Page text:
In Hulteen, a current employee and other retired employees who had taken while employed by AT&T alleged in 1998 that the company violated the (PDA) when it paid pension benefits calculated in part under an accrual rule that gave less retirement credit for pregnancy leave than for general medical leave.
This differential treatment of pregnancy leave had been AT&T’s policy before the PDA was enacted in 1978. In 1976, the Supreme Court—in General Elec. Co. v. Gilbert (429 U.S. 125, 1976)—found that kind of treatment to be nondiscriminatory and lawful under Title VII of the Civil Rights Act.
When the PDA took effect in 1979, AT&T adopted a new disability plan that modified its provision of service credit for pregnancy leave to be determined “on the same basis as leave taken for other temporary disabilities.” AT&T, however, did not retroactively adjust the service credit calculations for women who had been subject to the earlier policy.
The employees in Hulteen contended that AT&T violated Title VII and the PDA when it calculated the current, post-PDA retirement eligibility by incorporating the pre-PDA accrual rules that had differentiated on the basis of pregnancy.
High Court: no discrimination
The Supreme Court rejected that assertion, ruling that “reliance on a pre-PDA differential accrual rule [based in part on reduced service credits for pregnancy leave] to determine pensions benefits does not constitute a current violation of Title VII.”
In reaching its conclusion, the Supreme Court noted that employers can defend against discrimination claims by showing that “[b]enefit differentials produced by a bona fide seniority-based pension plan are permitted unless they are ‘the result of an intention to discriminate.’”
‘Given the law at the time’
Although the employees asserted that the current use of the pre-PDA accrual rules, which clearly violated the PDA, demonstrated “an intention to discriminate” and perpetuated the effects of the pre-PDA actions, the Supreme Court held that AT&T’s plan nevertheless was bona fide and had no discriminatory terms, because the pre-PDA accrual rules were not discriminatory as a matter of law under Gilbert before the PDA was enacted.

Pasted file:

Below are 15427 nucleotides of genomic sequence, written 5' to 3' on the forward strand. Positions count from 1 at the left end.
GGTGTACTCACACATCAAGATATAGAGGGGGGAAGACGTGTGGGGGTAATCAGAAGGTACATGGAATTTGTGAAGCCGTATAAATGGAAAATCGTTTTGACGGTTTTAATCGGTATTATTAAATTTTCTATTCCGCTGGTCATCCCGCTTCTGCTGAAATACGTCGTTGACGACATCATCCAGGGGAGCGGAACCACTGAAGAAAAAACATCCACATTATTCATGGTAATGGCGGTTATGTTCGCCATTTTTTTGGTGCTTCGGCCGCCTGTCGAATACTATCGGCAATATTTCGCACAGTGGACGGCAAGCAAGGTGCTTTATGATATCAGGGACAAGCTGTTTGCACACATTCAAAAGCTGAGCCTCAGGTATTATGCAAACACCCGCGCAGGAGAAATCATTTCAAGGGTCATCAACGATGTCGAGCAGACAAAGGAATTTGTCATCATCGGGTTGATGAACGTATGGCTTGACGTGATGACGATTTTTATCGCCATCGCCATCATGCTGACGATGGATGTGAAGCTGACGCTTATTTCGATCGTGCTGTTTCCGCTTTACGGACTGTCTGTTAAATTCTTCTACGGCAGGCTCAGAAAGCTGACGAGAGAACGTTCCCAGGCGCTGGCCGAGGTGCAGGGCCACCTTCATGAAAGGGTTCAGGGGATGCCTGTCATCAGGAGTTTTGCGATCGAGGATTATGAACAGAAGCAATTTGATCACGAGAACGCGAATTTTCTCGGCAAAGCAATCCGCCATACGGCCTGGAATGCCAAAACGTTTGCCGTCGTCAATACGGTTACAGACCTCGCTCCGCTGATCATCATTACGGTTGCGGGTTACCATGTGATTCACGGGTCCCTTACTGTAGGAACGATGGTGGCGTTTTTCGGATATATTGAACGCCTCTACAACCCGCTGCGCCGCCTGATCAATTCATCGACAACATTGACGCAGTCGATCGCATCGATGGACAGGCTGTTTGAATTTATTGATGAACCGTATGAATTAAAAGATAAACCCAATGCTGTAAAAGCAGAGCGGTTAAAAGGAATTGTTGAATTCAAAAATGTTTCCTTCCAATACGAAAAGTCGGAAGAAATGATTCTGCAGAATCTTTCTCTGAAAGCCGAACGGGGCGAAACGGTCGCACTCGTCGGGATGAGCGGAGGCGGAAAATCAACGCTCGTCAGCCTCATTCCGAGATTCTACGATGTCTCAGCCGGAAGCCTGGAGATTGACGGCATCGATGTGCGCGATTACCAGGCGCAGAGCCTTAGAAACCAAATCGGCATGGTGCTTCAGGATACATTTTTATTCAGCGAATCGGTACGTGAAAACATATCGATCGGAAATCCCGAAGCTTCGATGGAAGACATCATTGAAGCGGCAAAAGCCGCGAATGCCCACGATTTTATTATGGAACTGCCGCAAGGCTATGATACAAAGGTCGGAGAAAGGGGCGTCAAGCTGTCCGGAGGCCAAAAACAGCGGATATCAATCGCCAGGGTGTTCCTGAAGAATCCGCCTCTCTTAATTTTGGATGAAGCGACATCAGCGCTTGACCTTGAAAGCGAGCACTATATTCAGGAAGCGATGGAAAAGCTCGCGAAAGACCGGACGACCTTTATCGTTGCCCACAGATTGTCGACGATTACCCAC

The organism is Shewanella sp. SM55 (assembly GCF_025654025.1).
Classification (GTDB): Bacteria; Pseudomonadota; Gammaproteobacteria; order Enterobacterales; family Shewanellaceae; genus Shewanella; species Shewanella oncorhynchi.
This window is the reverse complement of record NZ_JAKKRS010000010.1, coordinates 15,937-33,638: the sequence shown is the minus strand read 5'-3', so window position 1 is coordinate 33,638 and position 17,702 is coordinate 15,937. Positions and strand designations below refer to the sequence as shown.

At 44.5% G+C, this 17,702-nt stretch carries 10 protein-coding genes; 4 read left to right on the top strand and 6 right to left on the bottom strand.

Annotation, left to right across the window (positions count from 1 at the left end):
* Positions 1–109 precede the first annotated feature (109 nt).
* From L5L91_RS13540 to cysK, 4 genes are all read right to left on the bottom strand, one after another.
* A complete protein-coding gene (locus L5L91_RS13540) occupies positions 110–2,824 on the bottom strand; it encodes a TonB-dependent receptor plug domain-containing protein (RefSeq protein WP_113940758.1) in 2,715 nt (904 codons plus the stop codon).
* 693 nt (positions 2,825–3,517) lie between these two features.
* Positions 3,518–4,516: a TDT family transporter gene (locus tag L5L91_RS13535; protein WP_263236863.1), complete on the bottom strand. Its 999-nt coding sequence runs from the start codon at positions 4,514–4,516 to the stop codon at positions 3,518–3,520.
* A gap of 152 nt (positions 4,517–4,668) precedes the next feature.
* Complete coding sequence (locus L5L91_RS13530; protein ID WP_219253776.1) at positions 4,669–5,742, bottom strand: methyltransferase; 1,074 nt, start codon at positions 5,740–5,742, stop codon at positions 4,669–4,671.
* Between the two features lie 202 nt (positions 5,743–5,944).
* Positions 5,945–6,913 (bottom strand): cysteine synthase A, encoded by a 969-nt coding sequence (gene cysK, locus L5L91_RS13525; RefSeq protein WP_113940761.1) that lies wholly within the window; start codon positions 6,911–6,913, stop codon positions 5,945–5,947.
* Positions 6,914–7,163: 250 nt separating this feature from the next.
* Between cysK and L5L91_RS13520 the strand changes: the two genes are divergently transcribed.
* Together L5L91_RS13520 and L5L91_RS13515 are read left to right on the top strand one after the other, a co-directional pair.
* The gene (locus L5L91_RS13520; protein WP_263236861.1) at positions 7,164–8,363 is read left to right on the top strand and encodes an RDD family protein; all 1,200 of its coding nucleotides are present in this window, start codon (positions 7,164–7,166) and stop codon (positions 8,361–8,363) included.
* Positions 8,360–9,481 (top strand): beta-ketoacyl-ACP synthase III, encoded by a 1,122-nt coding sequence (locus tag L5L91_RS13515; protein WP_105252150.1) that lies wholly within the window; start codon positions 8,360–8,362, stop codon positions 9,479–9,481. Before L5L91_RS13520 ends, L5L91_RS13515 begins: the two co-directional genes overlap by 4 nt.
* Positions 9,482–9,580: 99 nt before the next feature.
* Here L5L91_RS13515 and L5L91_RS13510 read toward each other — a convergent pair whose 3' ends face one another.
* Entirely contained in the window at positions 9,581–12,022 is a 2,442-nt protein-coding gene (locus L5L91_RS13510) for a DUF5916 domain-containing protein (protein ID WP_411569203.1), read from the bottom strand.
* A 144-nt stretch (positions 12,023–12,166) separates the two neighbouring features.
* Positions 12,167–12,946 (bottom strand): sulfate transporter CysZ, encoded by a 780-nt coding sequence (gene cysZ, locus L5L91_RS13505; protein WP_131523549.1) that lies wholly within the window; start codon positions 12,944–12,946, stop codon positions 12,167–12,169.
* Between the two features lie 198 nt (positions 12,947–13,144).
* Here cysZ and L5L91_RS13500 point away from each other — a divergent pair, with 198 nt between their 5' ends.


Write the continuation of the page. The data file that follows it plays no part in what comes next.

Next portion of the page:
The court said that, “given the law at the time, … the calculations of credited service that determine pensions are the results of a permissibly different standard ... today.” The court also noted that had AT&T not changed its service credit rules in 1979 to eliminate the differential treatment based on pregnancy, the result would have been different because such conduct could be regarded as an intention to perpetuate what was currently unlawful.
Hulteen & the Ledbetter Act
The Hulteen case was the Supreme Court’s first opportunity to review the applicability of the recently enacted Lilly Ledbetter Fair Pay Act of 2009. The Ledbetter Act allows a discrimination claim to proceed as being timely when an employee is paid a wage or benefit and can show that, at some time during the worker’s employment, the employer engaged in a discriminatory act or decision that affected pay or benefits, even if the alleged unlawful act or decision was made earlier than the 180-day filing limitation period in which the pay or benefit was received. (There is a 300-day limitation in states like Florida that have state anti-discrimination agencies.)
The employees in Hulteen argued that the payment of the pension benefits under the AT&T retirement plan marked the moment at which they were affected by a discriminatory compensation decision. They asserted that the Ledbetter Act prohibited the “decision or practice” of applying the pregnancy leave differential from being used to their disadvantage.
Significantly, the Supreme Court implied that this argument might have had merit if it were not for the facts that prior to 1979, AT&T’s failure to award the employees full-service credit for pregnancy leave was not unlawful discrimination as a matter of law and that upon the effective date of the PDA, AT&T changed is practice to comply with the PDA’s new requirements.
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